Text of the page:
House Republicans want more answers from FBI's Comey on Clinton case

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House Republicans are demanding more answers about why FBI Director James Comey did not recommend federal charges against Hillary Clinton over her use of private email servers.

Their request was made in a letter sent Monday by House Judiciary Committee Chairman Bob Goodlatte, R-Va., and committee member Rep. Trey Gowdy of South Carolina that also was signed by more than 200 other GOP House members.

Comey said Tuesday that Clinton was “extremely careless” in using multiple, private servers in sending and receiving classified and other government correspondence but that the FBI would conclude its investigation into the matter without recommending federal prosecution.

He also said federal prosecutors had no findings to support bringing criminal charges of mishandling or removing classified information.

However, House Republicans said in the letter that “it didn’t take long” for them to perform a “simple legal search” to find a case in the late 1980s in which a Marine was found guilty of mishandling classified material as a result of “gross negligence.”

“As a former prosecutor, please explain your understanding of the legal difference between actions performed with “gross negligence” and those done 'extremely carelessly,’ ” Gowdy said  in the letter. “How did you determine that ‘extreme carelessness’ did not equate to ‘gross negligence?’ ”

In the Marine's case, the sergeant was found guilty, sentenced to confinement, forfeited pay for three years and had his rank reduced to the lowest enlisted grade for failing to report that he mistakenly took classified documents from his workplace after he cleaned out his desk.

Comey’s recommendations and Attorney General Loretta Lynch’s decision to follow them concludes the case against Clinton, now the presumptive Democratic presidential nominee.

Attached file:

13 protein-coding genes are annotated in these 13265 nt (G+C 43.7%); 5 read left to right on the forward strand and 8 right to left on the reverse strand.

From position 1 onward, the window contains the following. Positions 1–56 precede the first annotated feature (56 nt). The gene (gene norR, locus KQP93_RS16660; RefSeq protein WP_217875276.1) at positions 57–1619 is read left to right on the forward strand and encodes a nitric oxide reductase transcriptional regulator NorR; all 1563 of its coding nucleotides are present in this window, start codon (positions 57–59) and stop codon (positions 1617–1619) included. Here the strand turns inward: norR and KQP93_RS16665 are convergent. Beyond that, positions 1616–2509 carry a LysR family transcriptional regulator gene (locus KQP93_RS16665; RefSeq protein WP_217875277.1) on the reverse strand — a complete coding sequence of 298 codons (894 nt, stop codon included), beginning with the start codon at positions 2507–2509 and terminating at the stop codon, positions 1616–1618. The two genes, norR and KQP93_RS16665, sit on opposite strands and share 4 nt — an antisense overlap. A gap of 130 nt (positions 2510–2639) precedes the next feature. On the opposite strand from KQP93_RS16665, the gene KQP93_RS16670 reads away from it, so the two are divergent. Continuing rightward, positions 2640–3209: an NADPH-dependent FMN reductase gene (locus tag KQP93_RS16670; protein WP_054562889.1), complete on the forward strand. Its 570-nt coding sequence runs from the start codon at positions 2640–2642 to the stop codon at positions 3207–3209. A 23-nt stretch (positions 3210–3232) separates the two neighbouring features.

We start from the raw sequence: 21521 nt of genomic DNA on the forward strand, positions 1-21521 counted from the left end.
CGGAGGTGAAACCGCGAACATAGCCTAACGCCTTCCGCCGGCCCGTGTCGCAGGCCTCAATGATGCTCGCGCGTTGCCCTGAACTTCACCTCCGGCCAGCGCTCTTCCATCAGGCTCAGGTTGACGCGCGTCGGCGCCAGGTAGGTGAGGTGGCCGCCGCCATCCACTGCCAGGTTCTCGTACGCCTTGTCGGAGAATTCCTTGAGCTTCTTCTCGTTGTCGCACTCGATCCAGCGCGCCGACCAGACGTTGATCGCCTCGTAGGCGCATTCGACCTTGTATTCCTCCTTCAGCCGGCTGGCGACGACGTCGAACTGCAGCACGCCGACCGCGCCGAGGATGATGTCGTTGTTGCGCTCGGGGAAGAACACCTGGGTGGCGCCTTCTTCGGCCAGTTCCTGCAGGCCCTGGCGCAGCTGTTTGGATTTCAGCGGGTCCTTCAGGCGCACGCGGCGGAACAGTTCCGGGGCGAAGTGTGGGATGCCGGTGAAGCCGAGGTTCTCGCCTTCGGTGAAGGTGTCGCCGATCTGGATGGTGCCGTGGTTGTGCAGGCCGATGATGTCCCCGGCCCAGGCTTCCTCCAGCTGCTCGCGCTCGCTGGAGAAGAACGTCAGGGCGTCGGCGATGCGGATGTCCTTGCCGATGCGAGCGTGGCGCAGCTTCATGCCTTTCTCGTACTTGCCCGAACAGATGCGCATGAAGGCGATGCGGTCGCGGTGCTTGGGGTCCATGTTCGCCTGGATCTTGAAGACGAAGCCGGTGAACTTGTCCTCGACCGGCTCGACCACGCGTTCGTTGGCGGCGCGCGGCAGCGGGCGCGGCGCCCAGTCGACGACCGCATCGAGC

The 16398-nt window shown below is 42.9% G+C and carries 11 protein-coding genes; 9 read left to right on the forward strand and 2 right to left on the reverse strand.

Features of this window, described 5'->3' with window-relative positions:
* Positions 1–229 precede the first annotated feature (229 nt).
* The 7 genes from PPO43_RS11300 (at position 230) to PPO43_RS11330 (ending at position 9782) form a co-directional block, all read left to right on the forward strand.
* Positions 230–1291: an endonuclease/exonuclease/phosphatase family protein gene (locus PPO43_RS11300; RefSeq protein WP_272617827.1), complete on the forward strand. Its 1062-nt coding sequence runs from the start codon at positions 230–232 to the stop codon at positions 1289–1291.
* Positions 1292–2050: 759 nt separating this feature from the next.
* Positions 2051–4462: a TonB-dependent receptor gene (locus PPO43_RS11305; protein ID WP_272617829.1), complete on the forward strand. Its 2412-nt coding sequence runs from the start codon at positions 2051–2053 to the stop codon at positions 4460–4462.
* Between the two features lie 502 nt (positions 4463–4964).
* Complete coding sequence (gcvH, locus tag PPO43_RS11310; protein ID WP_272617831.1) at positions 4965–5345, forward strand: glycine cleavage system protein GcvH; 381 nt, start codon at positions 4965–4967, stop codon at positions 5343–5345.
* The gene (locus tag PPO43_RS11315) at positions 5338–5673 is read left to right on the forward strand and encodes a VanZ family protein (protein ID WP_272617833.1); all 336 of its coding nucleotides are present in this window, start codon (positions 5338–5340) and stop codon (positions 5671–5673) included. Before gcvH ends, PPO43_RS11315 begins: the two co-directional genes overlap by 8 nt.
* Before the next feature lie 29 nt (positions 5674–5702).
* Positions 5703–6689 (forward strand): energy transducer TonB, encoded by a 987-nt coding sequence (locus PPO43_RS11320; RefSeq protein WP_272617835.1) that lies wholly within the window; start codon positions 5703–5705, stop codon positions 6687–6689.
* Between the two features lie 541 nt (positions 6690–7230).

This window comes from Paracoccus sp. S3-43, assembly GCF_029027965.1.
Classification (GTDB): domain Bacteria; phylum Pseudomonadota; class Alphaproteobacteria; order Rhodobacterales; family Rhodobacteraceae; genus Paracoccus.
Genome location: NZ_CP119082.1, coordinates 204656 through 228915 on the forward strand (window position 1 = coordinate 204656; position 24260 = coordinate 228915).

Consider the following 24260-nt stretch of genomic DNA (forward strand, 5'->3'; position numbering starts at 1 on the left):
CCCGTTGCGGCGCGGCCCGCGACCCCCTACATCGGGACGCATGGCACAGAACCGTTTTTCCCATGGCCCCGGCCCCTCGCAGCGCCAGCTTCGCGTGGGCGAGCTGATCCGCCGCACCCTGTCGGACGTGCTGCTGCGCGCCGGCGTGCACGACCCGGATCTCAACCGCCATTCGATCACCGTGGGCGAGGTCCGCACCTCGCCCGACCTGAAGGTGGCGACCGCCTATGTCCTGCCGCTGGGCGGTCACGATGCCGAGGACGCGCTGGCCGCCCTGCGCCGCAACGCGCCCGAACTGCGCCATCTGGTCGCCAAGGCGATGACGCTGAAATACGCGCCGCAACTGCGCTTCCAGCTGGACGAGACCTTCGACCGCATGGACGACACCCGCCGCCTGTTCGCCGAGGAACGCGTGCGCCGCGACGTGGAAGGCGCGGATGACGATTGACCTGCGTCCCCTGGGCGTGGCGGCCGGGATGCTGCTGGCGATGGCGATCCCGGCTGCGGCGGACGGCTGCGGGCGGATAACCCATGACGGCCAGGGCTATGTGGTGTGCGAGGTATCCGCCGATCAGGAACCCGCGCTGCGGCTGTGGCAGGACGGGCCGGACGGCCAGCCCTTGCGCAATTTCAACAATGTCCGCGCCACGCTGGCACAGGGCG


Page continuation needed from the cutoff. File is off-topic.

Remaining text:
Comey testified Thursday before the House Committee on Oversight and Government Affairs regarding the roughly two-year-long investigation.

“Secretary Clinton clearly placed our nation’s secrets in peril,” the letter also read. “And your decision to not refer the case for prosecution has created a cloud over our nation’s justice system. No one is above the law, and the American people deserve a more robust explanation for your decision to not recommend criminal charges.”

The letter also stated the FBI probe shows Clinton clearly transmitted classified information on an unclassified system, despite her saying she did not and that emails were marked classified after she had sent or received them.

In addition, the letter asked whether any of the emails Clinton deleted and that the FBI forensically recovered from Clinton’s private servers pertained to the Clinton Foundation. And it asked whether the agency’s Counterintelligence Division is still trying to determine whether so-called “hostile actors” gained access to Clinton’s emails, considering Comey said last week that a combination of factors raises such a possibility.